Some independent-media owners also alleged the government exerted pressure on private firms to limit advertising in independent media, although other observers believed the lack of advertising was the result of self-censorship by private companies or a business decision based on circulation numbers. Many journalists practiced self-censorship, fearing economic and physical repercussions for investigative reporting on crime or official corruption. In addition, media outlet owners exercised self-censorship by choosing not to publish news that affected public perceptions of the government or the FSLN.
Libel/Slander Laws: Although during the year the government did not use libel laws, independent media reported engaging in self-censorship due to the government’s previous use of libel laws. Slander and libel are both punishable by fines ranging from 120 to 300 times the minimum daily wage.
National Security: Human rights NGOs and civil society organizations argued the Sovereign Security Law was a basis for the government’s failure to respect civil liberties. Although not cited in specific cases, the law applies to “any other factor that creates danger to the security of the people, life, family, and community, as well as the supreme interests of the Nicaraguan nation.”
An NNP regulation restricts criticism of government policies and officials under the guise of protecting national security.
There were credible reports that the government monitored private online communications without appropriate legal authority and in some cases restricted or disrupted access to the internet or censored online content.
Several NGOs claimed the government monitored their email and online activity without appropriate legal authority. Domestic NGOs, Roman Catholic Church representatives, journalists, and opposition members alleged the government monitored their email and telephone conversations. Paid government supporters used social media and website commentary spaces to harass prominent members of civil society, human rights defenders, and well known journalists.
The government disclosed personally identifiable information to penalize the expression of opinions. As part of a continuing social media campaign against prodemocracy protests, ruling party members and supporters used social media to publish personal information of human rights defenders and civil society members. Civil society members alleged government offices provided the information. Government supporters also used the personally identifiable information to mark the houses of civil society members with either derogatory slurs or threats, then published photographs of the marked houses on social media.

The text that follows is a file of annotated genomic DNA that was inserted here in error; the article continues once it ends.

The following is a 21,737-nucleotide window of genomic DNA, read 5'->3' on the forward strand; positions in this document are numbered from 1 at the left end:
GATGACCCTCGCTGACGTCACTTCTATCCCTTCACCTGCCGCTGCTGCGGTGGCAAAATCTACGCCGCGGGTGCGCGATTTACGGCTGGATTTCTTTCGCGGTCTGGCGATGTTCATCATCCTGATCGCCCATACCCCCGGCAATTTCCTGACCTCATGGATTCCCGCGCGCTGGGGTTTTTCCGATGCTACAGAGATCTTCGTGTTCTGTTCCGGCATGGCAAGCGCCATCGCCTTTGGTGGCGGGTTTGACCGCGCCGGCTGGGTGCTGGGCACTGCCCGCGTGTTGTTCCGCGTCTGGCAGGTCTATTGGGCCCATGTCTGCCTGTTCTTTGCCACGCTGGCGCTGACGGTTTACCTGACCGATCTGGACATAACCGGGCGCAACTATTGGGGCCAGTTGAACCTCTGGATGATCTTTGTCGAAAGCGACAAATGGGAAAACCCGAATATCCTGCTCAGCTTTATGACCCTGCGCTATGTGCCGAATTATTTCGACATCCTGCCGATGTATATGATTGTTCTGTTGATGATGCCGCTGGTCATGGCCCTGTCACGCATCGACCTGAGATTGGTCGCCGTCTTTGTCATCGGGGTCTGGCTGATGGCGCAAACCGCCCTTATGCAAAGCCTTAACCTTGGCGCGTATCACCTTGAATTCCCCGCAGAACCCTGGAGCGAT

There were government restrictions on academic freedom, and many students, academics, and researchers reported pressure to censor themselves.
Public universities expelled from school and erased the records of many university students who participated in prodemocracy protests. In many cases students who went into exile could not continue their studies abroad without their records. Entrances to public universities remained under surveillance by progovernment guards who regularly checked every visitor and also often by police. Some university rectors reported university enrollment following the prodemocracy uprising dipped to 50 percent of precrisis levels.
Human rights NGOs and civil society groups reported authorities required students in elementary and secondary public schools to participate in progovernment rallies while schools were in session. Political propaganda for the ruling party was posted inside public schools. Teacher organizations and NGOs alleged continuing FSLN interference in the school system through the use of school facilities as FSLN campaign headquarters, favoritism shown to members of FSLN youth groups or to children of FSLN members, politicized awarding of scholarships, and the use of pro-FSLN education materials.
Combined NNP and parapolice surrounded and harassed students inside university campuses during student protests in violation of university autonomy.
b. Freedoms of Peaceful Assembly and Association
The government restricted freedoms of peaceful assembly and association.
The government did not respect the legal right to public assembly, demonstration, and mobilization. Prodemocracy marches and protests were not allowed during the year. Police failed to protect peaceful protesters from attacks; they also committed attacks and provided logistical support to other attackers. Human rights organizations reported police stopped traffic for and otherwise protected progovernment demonstrations.
The NNP consistently refused to accept applications or denied permits to use public spaces for prodemocracy marches, using unclear parameters. A denial of permission from the NNP resulted in significant repression and violence against protesters when they carried on with the protest. On September 21, the NNP used tear gas and shot marbles and pellets at prodemocracy protesters, whose application to march was denied by the NNP. Parapolice attacked Roman Catholic churches throughout the year during masses in commemoration of protesters killed during the April 2018 prodemocracy uprising.